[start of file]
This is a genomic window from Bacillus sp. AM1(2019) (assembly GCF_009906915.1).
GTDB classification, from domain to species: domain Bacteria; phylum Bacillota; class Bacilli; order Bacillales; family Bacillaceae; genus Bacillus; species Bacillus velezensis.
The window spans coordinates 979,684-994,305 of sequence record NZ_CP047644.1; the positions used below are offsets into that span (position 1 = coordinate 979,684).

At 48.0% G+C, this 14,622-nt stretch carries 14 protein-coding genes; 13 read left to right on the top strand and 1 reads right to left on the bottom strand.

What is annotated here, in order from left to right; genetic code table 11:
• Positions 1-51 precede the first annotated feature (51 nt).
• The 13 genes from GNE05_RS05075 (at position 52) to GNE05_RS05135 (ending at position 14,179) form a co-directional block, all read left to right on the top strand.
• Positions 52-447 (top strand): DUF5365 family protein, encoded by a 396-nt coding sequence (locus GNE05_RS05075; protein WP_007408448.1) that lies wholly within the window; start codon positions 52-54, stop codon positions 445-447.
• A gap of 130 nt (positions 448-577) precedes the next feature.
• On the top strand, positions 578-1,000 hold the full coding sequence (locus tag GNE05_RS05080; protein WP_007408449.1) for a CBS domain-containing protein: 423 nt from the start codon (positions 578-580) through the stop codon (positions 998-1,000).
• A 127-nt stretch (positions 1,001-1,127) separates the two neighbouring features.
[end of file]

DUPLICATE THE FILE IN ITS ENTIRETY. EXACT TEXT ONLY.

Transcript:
This is a genomic window from Bacillus sp. AM1(2019) (assembly GCF_009906915.1).
GTDB classification, from domain to species: domain Bacteria; phylum Bacillota; class Bacilli; order Bacillales; family Bacillaceae; genus Bacillus; species Bacillus velezensis.
The window spans coordinates 979,684-994,305 of sequence record NZ_CP047644.1; the positions used below are offsets into that span (position 1 = coordinate 979,684).

At 48.0% G+C, this 14,622-nt stretch carries 14 protein-coding genes; 13 read left to right on the top strand and 1 reads right to left on the bottom strand.

What is annotated here, in order from left to right; genetic code table 11:
• Positions 1-51 precede the first annotated feature (51 nt).
• The 13 genes from GNE05_RS05075 (at position 52) to GNE05_RS05135 (ending at position 14,179) form a co-directional block, all read left to right on the top strand.
• Positions 52-447 (top strand): DUF5365 family protein, encoded by a 396-nt coding sequence (locus GNE05_RS05075; protein WP_007408448.1) that lies wholly within the window; start codon positions 52-54, stop codon positions 445-447.
• A gap of 130 nt (positions 448-577) precedes the next feature.
• On the top strand, positions 578-1,000 hold the full coding sequence (locus tag GNE05_RS05080; protein WP_007408449.1) for a CBS domain-containing protein: 423 nt from the start codon (positions 578-580) through the stop codon (positions 998-1,000).
• A 127-nt stretch (positions 1,001-1,127) separates the two neighbouring features.